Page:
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Weekend Summary

ECB on rate cuts for next year, EV subsidy stops for Germany, Israel and Hamas open to a ceasefire, funding drying up for Ukraine, and the week ahead.

Most of the news of the weekend is geo-political rather than economic, though we did see a couple of items out of Europe that are worth a mention…

The ECB have tried once again to knock markets into touch over when and how quickly rates will fall next year. Monetary policy makers have said that they want to see how the data print over the next few months until their March meeting before working out how dovish they want to go, which will make a rate cut at June’s meeting the earliest possible date for a cut. This comes as markets interpreted last week’s central bank meetings as green lights to assume that rates are on the way down and money then poured into stocks, out of the dollar and other risk assets. The likelihood is that even with this renewed vigour and sense of relief in markets that inflation will keep drifting down, as base effects will continue to manifest and energy prices/reserves on the continent remain in good shape.

Germany has had to make a controversial move to stop its electric vehicle subsidy as of today.

The decision comes as parliament on Wednesday managed to approve their 2024 budget but have brought back a degree of austerity and (possibly over) prudent economics that means they are back to strict borrowing rules – which wasn’t going to be a particular issue as the government had planned to spend unused pandemic recovery debt, but the German Constitutional court ruled that unlawful. The EV subsidy scheme had run since 2016 and was meant to run until at least the end of next year. The move won’t be popular with the German auto industry, which is already suffering from high energy and input costs, as they were enjoying relatively strong domestic demand for EV’s having lost some market share to Tesla and Chinese EV manufacturers. Other budget initiatives that were planned, such as upgrading the state railway will now be achieved through partial privatisation. The German public can also expect increases in surcharges for fuel oil and gas as well as extra levies on domestic flights. Reuters has more, click here to read.

In the Geo-Political Space

Egypt says that both Israel and Hamas are both open to a ceasefire but can’t agree on how it would be executed. Apparently, the discussion is hinging on Hamas wanting to unilaterally decide which hostages it will release, but Israel not agreeing to the time or duration of a ceasefire until it has seen that list. Meanwhile Egypt have said that the Kerem Shalom border crossing is open but that aid isn’t getting through because it was being delayed by inspections. As a ceasefire seems more hopeful, the question now turns to how a medium-term situation is managed, but Netanyahu has once again reiterated that he will not allow the Palestinian Authority to take control, despite that being what Washington wants.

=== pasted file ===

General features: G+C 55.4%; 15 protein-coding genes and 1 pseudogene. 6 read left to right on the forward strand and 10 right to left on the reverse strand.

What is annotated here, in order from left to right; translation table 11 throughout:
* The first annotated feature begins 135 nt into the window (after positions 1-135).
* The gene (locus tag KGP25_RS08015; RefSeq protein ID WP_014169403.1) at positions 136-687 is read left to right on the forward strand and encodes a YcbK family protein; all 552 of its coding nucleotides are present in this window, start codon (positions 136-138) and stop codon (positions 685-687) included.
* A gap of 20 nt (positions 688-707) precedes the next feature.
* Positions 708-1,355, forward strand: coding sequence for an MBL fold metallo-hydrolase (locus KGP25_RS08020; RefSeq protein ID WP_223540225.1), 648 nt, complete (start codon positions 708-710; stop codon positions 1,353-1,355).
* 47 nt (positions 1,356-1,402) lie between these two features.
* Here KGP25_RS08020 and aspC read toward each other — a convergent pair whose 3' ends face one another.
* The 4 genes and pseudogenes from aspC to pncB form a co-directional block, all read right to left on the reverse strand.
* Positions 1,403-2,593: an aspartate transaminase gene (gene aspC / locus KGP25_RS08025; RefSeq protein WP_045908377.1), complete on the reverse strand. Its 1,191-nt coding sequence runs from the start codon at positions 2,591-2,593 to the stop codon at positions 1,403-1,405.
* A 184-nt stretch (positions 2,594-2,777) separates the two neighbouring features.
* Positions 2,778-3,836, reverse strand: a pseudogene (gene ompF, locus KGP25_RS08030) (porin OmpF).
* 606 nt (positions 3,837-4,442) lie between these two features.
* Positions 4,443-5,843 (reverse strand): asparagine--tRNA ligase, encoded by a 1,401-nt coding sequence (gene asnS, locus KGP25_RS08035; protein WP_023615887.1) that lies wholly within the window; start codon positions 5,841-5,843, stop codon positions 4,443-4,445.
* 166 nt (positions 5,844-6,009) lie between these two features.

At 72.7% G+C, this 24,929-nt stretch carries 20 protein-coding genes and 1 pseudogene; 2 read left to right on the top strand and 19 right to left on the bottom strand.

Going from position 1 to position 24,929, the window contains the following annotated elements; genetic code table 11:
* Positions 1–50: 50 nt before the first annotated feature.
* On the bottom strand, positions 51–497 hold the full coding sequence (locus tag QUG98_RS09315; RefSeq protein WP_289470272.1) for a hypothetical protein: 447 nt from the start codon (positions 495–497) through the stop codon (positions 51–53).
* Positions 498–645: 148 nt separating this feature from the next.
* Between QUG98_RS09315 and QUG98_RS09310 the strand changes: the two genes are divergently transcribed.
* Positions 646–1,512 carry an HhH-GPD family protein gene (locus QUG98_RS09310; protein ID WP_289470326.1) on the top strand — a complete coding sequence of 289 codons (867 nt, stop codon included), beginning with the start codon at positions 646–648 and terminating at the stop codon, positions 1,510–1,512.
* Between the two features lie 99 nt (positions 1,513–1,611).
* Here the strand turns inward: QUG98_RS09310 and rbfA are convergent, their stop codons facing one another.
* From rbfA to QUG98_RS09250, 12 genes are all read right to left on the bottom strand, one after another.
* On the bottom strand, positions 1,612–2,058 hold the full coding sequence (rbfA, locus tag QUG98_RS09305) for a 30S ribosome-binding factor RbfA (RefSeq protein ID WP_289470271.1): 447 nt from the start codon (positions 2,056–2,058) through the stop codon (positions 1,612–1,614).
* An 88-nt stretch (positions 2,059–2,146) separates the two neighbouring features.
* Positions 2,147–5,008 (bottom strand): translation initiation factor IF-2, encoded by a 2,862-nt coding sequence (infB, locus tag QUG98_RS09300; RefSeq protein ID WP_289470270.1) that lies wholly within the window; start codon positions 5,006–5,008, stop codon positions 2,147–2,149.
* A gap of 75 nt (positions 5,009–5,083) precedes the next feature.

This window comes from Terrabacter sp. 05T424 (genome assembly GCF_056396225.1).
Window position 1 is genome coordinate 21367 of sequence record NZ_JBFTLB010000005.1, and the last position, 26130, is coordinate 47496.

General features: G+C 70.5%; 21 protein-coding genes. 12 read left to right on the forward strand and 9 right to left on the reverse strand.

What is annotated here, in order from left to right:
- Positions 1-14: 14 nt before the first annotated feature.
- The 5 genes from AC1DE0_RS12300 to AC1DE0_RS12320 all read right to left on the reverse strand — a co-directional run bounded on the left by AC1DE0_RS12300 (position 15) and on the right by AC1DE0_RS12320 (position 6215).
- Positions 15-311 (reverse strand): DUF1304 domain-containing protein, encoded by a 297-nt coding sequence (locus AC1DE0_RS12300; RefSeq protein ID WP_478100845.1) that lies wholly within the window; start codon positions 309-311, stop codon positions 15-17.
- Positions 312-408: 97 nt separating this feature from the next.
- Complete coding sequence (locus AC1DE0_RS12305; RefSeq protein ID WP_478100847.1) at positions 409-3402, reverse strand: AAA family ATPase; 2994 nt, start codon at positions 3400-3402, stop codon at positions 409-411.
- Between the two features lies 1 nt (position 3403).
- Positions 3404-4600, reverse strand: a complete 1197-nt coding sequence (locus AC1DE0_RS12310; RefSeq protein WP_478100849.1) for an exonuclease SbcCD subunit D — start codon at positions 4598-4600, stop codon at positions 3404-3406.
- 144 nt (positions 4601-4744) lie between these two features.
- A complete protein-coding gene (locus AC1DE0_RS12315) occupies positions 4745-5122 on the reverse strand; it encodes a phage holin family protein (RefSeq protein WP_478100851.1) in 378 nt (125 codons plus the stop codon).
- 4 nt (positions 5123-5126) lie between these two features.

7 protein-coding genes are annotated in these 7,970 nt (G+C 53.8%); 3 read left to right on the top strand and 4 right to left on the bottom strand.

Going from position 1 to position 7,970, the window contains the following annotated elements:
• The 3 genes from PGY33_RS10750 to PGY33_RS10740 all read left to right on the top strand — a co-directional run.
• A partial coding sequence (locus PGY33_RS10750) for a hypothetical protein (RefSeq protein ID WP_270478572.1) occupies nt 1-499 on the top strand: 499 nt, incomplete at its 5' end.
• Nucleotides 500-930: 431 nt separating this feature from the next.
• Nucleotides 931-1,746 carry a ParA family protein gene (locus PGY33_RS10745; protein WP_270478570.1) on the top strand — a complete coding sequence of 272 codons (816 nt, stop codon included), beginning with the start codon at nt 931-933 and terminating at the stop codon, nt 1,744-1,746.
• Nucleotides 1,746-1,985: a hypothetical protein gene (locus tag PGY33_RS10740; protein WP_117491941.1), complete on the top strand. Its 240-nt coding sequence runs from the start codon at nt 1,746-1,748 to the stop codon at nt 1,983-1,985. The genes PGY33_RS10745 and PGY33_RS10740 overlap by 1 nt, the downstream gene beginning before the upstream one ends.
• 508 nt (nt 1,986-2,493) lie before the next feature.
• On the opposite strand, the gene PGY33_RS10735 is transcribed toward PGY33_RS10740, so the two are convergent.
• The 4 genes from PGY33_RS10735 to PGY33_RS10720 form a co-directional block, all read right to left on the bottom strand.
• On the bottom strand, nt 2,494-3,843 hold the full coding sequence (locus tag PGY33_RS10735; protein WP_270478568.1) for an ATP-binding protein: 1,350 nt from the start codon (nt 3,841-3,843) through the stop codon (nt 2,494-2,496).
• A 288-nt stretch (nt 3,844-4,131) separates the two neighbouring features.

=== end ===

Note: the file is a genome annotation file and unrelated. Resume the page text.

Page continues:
In Ukraine

There’s growing concern that EU and US funding is going to dry up, which could lead to Russia claiming an outright victory as early as next summer, according to CNN. Last week we saw Putin give his annual TV question time, which he cancelled last year, but this year he spent hours answering a well-choreographed list of viewer questions, feeling emboldened by press around disagreements within the US and EU over future support.

Not wanting to be left out, North Korea fired a long-range ballistic missile into the sea yesterday, saying that the US and South Korea had provoked them. South Korean diplomats met in Washington over the weekend and agreed to include nuclear operation scenarios into their combined military drills next summer. According to Japan, the missile would have a range of up to 15,000km depending on what its payload was, meaning it could reach anywhere within the US.

Looking to the Week Ahead

There are only a few data points of note, European inflation tomorrow (again, noting that the ECB really want markets to believe that rates will remain high for long, this could be a market mover if it comes in lower than forecast) UK public Sector Borrowing figures might give the government further relief if we’ve borrowed less than forecast in November. UK retail sales on Friday morning will be interesting too – and likely prompt a run for the door immediately thereafter, as that’s about it for the year! Trading desks will start to thin out as the week goes on and algorithms will likely be adjusted to account for reduced liquidity, this could promote some spikier moves in markets if we do get any economic or political curveballs thrown over the break.

Have a great week.

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